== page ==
Vanishing Point

The muse of Vanishing Point is a c-type photograph, enlarged and printed from a vintage colour slide purchased online. The photograph depicts a woman with her shirt open to reveal a section of her bust, her hands spread out over her lap. The picture is cropped so that her eyes remain unseen, focusing the attention on the woman’s body and the fabric that half-hides, half reveals it. Beside this picture hangs a large strip of silk, displaying a new textile pattern spawned from the old. Its lower reaches are bunched up on the floor. Here the pattern of the model’s shirt has been fragmented, scrambled and reassembled.

Vanishing Point is charged by a tension between the accessible and inaccessible, the representational and the abstract, the pictorial and the tactile. The photograph is a space of imaginative projection, a world we can enter visually but not touch, while the silk print is rendered tangible in the material space of the gallery, both disrupting and expanding the narrative that the found image originally implied. Vanishing Point both negates and emphasises the desire for the eroticised body that is so prevalent in Western culture. We oscillate between having visual control and losing ourselves within the image.

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Offset included three new artworks which extracted components from within a photographic image and rendered them in three-dimensional, material space. The source images for the artworks were ‘found’ vintage erotic photographs. In each, a fabric that features in the original photograph is the point of departure for the new work. The eroticised woman is here intimately bound up with the pattern of the fabric close to her. Erotic photography could be said to be all about having a ‘virtual’ experience; but paradoxically that experience is often about the fantasy of touch.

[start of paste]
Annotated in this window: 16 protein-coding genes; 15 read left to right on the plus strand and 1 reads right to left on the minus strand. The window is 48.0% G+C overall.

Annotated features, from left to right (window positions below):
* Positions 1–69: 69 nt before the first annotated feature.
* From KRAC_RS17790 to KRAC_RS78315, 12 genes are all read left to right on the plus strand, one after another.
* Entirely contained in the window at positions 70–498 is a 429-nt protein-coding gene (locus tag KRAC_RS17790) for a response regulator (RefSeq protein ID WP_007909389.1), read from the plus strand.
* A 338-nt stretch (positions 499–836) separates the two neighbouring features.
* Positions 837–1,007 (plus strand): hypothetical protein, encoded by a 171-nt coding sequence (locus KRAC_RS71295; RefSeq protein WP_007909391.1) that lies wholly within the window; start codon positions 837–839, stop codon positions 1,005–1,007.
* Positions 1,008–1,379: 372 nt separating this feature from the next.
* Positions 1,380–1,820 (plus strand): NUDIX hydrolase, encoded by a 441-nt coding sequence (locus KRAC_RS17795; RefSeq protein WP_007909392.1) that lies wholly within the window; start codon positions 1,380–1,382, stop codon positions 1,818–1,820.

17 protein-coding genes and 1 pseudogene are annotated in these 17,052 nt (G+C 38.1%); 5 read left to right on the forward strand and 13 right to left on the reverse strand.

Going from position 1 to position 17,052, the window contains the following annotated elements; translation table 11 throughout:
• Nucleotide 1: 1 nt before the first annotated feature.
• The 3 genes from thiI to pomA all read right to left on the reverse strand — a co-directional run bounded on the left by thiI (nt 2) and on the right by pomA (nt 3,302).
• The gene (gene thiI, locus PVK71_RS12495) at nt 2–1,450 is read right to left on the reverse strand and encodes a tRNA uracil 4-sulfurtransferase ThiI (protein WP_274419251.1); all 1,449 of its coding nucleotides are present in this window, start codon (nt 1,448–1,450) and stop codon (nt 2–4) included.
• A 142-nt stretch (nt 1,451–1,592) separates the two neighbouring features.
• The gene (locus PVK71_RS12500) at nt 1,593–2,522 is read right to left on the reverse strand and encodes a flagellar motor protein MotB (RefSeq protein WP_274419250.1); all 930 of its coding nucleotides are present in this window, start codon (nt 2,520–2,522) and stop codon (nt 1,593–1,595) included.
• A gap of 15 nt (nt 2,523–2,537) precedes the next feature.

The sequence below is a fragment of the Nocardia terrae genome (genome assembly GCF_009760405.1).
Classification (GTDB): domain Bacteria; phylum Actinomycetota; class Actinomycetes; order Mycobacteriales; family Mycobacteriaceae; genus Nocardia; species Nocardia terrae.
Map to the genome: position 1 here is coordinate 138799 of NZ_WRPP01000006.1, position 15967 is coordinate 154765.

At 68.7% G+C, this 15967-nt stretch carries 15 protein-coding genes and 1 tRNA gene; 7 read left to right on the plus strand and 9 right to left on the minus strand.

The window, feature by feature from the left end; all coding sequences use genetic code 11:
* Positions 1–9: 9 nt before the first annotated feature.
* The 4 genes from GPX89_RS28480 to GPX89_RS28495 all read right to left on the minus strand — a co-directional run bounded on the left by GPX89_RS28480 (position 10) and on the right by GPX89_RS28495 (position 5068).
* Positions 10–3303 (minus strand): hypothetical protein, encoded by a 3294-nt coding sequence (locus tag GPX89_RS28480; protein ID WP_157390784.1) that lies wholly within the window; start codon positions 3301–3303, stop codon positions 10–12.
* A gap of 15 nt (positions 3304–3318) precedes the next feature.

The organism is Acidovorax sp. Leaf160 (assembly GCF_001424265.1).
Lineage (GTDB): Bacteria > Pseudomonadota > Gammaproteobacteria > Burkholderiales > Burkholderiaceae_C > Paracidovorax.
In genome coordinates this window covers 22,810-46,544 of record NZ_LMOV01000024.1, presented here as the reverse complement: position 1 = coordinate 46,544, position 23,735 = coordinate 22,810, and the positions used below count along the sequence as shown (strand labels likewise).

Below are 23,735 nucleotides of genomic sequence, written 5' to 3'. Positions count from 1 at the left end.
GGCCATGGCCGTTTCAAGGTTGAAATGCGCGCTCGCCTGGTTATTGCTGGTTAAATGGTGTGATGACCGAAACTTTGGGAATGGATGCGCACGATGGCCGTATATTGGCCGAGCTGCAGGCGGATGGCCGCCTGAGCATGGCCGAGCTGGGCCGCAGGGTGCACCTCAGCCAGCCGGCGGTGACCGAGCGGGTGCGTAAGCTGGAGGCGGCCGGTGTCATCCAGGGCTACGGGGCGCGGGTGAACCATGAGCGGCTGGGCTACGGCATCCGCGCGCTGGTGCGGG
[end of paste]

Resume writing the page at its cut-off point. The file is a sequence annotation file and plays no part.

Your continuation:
To produce these works, which straddle conventional photography and installation, the chosen pin-up photographs were first digitised. A new textile pattern was then designed and produced based on the scanned information of the original, analogue image’s fabric. The newly-designed pattern incorporates and repeats the photographic quirks of the source image (such as foreshortening); it also reproduces, in its flatness, the source textile’s creases and folds. Once the fabrics have been printed, they are set in dialogue with the photographic image from which they’ve been extrapolated, with the space of the gallery, and with the viewer. Thus the fantasy world of the image is made present in the real world of the gallery space, albeit in ‘warped’ or imperfect form.

Download a PDF document about the exhibition Offcut here.